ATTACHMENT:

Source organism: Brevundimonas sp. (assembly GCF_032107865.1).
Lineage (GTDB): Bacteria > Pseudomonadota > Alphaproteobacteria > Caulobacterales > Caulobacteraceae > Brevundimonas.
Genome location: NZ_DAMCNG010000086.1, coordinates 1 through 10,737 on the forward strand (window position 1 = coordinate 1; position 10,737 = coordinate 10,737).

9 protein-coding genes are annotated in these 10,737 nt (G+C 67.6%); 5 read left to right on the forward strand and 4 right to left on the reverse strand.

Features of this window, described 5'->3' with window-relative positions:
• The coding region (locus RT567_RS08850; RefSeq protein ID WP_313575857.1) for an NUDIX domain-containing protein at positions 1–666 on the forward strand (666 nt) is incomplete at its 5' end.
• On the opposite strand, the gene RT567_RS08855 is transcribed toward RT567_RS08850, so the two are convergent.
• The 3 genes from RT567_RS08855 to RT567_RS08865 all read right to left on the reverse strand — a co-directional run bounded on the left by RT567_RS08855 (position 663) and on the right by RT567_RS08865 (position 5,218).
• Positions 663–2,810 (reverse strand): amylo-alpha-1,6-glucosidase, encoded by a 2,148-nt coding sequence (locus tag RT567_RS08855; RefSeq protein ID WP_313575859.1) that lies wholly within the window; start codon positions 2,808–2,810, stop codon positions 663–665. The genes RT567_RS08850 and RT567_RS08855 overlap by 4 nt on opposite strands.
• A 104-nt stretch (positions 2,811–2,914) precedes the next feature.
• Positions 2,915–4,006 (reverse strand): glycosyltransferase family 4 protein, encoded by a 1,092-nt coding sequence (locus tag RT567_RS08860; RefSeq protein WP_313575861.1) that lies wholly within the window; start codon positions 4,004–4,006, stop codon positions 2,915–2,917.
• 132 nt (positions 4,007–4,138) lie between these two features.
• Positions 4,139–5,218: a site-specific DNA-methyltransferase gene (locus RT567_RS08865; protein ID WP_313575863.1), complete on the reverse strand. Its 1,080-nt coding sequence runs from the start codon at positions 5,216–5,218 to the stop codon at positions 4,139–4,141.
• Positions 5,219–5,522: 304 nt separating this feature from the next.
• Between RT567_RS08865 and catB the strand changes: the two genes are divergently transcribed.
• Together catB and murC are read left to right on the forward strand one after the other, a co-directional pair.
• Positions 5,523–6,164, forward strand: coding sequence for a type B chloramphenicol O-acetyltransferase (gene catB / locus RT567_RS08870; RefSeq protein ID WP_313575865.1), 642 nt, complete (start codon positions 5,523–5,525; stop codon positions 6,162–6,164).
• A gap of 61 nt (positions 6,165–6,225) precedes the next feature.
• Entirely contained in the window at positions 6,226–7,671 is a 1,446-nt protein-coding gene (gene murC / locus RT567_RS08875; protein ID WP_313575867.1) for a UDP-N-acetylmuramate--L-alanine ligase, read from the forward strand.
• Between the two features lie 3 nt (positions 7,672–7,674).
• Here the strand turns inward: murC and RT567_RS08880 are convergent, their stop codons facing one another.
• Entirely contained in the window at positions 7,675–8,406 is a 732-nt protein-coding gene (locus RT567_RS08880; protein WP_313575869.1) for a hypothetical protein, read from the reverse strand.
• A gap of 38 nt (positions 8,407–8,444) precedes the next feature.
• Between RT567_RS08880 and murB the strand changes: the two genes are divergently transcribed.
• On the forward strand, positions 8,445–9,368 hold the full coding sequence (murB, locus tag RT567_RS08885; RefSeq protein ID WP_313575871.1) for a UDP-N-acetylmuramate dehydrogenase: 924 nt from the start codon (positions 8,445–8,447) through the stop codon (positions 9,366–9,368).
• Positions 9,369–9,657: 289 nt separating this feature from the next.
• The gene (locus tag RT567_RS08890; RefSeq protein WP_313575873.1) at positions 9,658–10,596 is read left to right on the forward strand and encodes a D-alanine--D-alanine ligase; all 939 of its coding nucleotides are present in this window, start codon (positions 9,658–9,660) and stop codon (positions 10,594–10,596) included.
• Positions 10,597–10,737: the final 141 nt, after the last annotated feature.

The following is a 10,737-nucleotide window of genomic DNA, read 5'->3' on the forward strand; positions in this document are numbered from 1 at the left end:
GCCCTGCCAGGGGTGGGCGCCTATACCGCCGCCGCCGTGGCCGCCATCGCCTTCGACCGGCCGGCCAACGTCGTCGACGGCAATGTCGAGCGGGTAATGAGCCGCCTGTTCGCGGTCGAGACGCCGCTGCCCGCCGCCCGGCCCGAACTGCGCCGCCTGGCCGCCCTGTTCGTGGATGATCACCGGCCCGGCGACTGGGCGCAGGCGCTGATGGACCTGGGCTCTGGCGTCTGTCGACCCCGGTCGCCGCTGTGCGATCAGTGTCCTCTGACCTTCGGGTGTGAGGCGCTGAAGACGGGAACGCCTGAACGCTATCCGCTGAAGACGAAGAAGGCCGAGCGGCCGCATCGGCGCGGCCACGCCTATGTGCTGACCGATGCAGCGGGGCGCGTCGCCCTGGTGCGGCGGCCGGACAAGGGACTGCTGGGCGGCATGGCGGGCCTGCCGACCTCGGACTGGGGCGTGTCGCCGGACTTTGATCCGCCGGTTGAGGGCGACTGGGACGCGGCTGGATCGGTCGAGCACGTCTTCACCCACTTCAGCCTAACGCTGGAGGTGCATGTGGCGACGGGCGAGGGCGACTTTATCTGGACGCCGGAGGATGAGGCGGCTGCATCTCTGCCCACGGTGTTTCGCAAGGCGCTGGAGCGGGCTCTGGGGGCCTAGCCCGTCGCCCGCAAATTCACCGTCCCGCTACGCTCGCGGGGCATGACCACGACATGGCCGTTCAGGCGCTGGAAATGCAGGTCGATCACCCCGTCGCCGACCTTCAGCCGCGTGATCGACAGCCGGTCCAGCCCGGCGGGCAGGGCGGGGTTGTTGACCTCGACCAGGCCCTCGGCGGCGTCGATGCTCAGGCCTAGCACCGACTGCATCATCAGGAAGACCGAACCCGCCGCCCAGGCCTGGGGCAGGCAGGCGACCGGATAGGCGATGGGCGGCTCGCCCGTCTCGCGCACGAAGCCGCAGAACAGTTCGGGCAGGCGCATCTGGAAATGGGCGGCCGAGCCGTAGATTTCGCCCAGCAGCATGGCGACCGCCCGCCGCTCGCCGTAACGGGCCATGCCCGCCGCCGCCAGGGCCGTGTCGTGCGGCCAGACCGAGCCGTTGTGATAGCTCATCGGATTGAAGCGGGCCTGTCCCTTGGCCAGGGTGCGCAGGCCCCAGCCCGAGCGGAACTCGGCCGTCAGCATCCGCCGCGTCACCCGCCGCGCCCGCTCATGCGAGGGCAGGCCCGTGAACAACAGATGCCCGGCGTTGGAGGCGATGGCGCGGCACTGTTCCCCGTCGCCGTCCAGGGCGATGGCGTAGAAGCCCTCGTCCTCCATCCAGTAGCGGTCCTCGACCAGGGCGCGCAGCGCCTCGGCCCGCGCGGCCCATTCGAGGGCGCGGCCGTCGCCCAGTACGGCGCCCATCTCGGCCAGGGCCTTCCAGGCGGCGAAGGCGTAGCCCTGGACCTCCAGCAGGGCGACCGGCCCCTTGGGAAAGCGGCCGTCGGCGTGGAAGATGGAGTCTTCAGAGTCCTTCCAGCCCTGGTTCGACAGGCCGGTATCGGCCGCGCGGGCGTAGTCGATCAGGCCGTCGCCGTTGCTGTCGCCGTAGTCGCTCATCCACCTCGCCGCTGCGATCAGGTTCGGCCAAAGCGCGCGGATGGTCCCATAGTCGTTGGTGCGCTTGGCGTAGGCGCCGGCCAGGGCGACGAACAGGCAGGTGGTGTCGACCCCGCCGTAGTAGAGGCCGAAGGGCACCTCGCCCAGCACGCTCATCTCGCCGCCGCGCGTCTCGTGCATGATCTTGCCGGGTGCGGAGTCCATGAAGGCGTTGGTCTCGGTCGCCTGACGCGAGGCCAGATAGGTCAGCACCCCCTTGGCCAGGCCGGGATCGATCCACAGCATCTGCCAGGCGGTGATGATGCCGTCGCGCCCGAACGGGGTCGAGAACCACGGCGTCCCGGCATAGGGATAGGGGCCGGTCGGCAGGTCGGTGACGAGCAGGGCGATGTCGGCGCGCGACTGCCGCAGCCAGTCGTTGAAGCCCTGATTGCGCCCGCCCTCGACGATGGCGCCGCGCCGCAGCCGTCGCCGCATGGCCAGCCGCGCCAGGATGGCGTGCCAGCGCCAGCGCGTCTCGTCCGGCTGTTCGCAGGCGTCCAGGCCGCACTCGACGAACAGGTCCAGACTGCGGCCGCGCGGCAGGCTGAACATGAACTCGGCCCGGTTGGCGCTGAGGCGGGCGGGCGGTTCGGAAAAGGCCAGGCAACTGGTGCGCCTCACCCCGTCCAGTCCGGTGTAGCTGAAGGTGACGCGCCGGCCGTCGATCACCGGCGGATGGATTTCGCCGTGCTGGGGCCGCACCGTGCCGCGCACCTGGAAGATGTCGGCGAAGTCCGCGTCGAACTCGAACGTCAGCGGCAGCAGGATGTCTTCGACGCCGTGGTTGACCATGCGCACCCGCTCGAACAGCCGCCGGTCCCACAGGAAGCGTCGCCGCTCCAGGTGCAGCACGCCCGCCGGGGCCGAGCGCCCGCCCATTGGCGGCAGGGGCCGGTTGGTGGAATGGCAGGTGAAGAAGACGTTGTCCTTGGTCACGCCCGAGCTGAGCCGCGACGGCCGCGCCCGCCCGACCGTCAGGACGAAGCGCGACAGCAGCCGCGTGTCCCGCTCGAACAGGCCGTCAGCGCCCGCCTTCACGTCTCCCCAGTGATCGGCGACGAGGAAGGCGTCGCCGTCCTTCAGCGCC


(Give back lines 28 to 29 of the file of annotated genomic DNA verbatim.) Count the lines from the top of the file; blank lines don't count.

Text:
• Positions 10,597–10,737: the final 141 nt, after the last annotated feature.

The following is a 10,737-nucleotide window of genomic DNA, read 5'->3' on the forward strand; positions in this document are numbered from 1 at the left end: